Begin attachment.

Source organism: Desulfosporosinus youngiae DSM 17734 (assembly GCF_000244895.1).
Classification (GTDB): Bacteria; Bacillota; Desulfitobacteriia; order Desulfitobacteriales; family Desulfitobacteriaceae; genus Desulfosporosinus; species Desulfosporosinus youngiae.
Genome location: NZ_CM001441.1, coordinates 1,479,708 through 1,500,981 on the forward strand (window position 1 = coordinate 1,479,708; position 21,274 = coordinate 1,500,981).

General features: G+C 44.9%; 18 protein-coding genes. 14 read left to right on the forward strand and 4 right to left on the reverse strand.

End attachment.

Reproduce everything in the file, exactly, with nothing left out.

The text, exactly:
Source organism: Desulfosporosinus youngiae DSM 17734 (assembly GCF_000244895.1).
Classification (GTDB): Bacteria; Bacillota; Desulfitobacteriia; order Desulfitobacteriales; family Desulfitobacteriaceae; genus Desulfosporosinus; species Desulfosporosinus youngiae.
Genome location: NZ_CM001441.1, coordinates 1,479,708 through 1,500,981 on the forward strand (window position 1 = coordinate 1,479,708; position 21,274 = coordinate 1,500,981).

General features: G+C 44.9%; 18 protein-coding genes. 14 read left to right on the forward strand and 4 right to left on the reverse strand.